Film Review by Jean Oppenheimer: The Captain

The German film The Captain would have worked just fine as a fable — a chilling one, to be sure, about how easily human beings can shed their humanity, discard all vestiges of decency and moral judgement, and engage in acts of unconscionable cruelty. As the story grows darker and increasingly unsettling, it takes on an oddly absurdist tone that seems to support the notion it is intended as a parable — a warning, a lesson — about how quickly a seemingly ordinary individual can become intoxicated with and corrupted by power, and how willingly, even eagerly, others will follow him. Part historical drama, part sociological study, part absurdist comedy, The Captain saves its most devastating indictment until a final postscript.

Set in Germany in 1945, during the final weeks of World War II, The Captain has nothing to do with the Holocaust. Written and directed by German-born Robert Schwentke — better known for his American work: Insurgent, Allegiant, Red, The Time Traveler’s Wife — the movie is unlike anything the filmmaker has done before. Our first image is of a vast, rural wasteland, covered with a smattering of late Spring snow, and a man running for his life, trying to escape a zig-zagging jeep filled with drunken Nazis who are shooting at him. The unlucky target is 17-year old Willi Herold, a Wehrmacht infantryman who either deserted or got separated from his unit.  It makes no difference to the officers; they are on a joy-riding killing spree.

The jeep can’t follow him through a thicket of trees and he staggers through the underbrush until he comes to a road where an abandoned vehicle sits. On the back seat he discovers a captain’s uniform and puts it on – more for warmth than anything else.  An equally disheveled soldier walks by and, assuming Willi is a captain, salutes and offers to be his aide-de-camp.  Other soldiers show up and challenge Willi, who bluffs his way through, convincing the men he is on a personal mission from the Fuhrer to find and kill army deserters. They join his “unit.”

Emboldened by the uniform, and the respect and fear it commands, Willi assumes the belligerent, sadistic behavior of the officers he has served under. When the small entourage gets to the next town, a man accused of stealing food is brought before him.  Willi pulls out the captain’s gun and shoots the thief at point-blank range.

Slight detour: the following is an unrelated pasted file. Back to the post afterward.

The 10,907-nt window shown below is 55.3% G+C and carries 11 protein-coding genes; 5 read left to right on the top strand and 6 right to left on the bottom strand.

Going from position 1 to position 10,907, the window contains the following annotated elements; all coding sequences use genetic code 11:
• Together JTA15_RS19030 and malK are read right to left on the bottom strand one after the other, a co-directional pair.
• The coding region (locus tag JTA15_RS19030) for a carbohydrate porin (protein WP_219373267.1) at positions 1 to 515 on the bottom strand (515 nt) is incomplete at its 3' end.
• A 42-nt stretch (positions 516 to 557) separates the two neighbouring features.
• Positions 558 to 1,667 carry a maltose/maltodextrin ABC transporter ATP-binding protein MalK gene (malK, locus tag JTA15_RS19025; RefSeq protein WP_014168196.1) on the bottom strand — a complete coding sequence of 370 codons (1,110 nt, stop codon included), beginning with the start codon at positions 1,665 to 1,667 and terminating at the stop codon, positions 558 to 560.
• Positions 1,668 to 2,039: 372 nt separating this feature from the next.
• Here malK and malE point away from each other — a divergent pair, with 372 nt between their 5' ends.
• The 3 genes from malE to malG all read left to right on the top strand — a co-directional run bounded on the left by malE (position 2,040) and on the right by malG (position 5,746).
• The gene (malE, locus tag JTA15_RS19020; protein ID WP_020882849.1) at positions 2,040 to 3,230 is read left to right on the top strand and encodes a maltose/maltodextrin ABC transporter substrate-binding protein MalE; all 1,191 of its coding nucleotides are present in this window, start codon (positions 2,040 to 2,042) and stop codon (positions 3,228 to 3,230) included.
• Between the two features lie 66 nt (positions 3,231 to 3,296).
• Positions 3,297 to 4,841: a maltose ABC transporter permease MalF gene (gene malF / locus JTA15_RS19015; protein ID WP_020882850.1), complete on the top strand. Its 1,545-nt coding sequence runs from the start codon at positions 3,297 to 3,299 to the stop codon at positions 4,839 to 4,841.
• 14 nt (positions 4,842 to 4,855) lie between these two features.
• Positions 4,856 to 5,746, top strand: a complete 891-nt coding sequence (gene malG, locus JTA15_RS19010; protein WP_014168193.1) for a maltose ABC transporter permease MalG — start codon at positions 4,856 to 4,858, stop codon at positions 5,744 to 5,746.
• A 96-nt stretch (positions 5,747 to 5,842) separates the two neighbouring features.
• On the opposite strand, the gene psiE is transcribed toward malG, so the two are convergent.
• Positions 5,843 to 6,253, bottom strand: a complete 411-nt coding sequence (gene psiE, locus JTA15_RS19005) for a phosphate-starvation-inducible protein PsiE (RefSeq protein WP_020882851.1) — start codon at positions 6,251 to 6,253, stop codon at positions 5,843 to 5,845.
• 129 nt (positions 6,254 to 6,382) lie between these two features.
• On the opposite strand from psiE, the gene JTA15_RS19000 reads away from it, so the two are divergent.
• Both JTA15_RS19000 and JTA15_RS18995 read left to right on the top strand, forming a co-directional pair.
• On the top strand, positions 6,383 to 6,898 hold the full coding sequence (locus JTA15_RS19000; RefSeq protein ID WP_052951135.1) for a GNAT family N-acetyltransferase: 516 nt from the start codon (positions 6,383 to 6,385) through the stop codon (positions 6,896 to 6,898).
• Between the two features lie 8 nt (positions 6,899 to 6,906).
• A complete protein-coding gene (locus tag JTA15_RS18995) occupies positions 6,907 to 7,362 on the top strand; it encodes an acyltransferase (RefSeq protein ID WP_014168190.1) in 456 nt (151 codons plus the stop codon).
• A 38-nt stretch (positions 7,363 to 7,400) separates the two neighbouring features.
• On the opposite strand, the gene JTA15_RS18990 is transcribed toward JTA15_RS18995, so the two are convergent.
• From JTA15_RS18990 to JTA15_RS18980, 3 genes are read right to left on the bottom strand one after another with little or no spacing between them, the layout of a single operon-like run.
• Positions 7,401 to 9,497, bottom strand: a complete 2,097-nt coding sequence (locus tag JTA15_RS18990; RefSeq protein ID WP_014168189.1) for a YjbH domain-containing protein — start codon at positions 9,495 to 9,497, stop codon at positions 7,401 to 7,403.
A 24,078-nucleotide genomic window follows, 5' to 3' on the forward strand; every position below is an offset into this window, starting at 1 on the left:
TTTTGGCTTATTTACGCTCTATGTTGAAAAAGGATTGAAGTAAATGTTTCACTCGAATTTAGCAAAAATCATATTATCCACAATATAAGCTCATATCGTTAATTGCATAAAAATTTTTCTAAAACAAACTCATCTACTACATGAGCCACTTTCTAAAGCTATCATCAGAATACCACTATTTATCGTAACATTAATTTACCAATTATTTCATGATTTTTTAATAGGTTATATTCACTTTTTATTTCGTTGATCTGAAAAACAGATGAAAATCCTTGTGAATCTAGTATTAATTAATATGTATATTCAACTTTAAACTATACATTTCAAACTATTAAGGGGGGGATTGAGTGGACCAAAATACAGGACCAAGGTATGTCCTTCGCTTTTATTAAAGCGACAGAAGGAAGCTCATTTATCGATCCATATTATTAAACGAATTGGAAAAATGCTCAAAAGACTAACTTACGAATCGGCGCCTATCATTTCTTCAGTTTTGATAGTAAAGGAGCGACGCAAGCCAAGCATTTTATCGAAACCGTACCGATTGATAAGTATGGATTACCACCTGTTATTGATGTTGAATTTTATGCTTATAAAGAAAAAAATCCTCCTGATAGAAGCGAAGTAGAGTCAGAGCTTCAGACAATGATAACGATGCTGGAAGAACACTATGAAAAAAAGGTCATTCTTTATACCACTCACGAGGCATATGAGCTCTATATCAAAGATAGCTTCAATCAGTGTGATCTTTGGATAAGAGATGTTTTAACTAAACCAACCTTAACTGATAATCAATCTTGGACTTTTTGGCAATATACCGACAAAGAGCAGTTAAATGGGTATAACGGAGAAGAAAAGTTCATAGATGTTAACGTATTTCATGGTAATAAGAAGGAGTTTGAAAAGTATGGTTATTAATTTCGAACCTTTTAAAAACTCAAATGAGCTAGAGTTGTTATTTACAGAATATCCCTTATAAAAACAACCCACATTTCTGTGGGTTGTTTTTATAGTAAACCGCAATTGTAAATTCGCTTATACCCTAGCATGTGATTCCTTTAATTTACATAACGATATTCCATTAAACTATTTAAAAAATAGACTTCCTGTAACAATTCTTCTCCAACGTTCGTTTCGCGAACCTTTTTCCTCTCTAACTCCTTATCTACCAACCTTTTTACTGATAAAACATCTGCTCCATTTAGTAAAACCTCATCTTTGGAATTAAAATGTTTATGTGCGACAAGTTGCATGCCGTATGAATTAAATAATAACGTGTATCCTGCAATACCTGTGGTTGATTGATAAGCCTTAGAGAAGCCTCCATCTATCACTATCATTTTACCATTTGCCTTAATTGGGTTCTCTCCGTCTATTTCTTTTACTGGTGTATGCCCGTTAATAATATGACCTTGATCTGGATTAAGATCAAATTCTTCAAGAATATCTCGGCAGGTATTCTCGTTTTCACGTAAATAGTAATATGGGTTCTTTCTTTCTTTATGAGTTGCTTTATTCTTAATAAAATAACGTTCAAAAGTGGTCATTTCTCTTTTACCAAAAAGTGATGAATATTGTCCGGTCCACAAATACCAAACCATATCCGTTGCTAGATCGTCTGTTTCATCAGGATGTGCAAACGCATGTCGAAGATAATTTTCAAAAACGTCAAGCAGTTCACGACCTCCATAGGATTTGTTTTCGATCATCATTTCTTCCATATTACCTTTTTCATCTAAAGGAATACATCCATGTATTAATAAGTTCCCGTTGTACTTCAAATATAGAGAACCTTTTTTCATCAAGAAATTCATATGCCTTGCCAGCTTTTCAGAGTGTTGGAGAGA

Willi is then taken to a detention camp for German deserters. A real captain recognizes his face but can’t remember from where. In fact, he was one of the drunken Nazis trying to kill Willi in the film’s opening sequence. Willi takes charge of the camp, challenging and threatening anybody who asks to see his orders. Nobody wants to get on the wrong side of a “captain” – even a possible imposter – who says he is on a special mission for the Fuhrer. Like sheep, they do whatever he orders them to do, some out of fear but most because it allows them to indulge their own murderous impulses.

The film brings to mind the infamous social-psychology experiments conducted by Stanley Milgram at Yale University in 1961 and Philip Zimbardo at Stanford in 1971. Both explored the psychological effects of “perceived power” — the willingness of seemingly ordinary, upstanding individuals to disregard his or her own sense of right and wrong when told by an “authority figure” to do something that is clearly unethical or cruel.

Tonally, this peculiar story, with its escalating barbarism and almost burlesque absurdity, brings to mind The Tin Drum, although it is neither as frenetic nor as outlandishly comic as that film. Special mention must be made of cinematographer Florian Ballhaus’ stunning wide-screen lensing and the muted use of black-and-white – no stark whites or saturated blacks, just various shades of gray (to avoid the rivers of red blood that would prove too off-putting or distracting for viewers).

The Captain is not an easy film to watch. Twenty-four hours after seeing it, I am still in a state of shock. The events portrayed do not bode well for today’s world – nor for the future.  How much more comforting it would be were The Captain simply a fable. If only…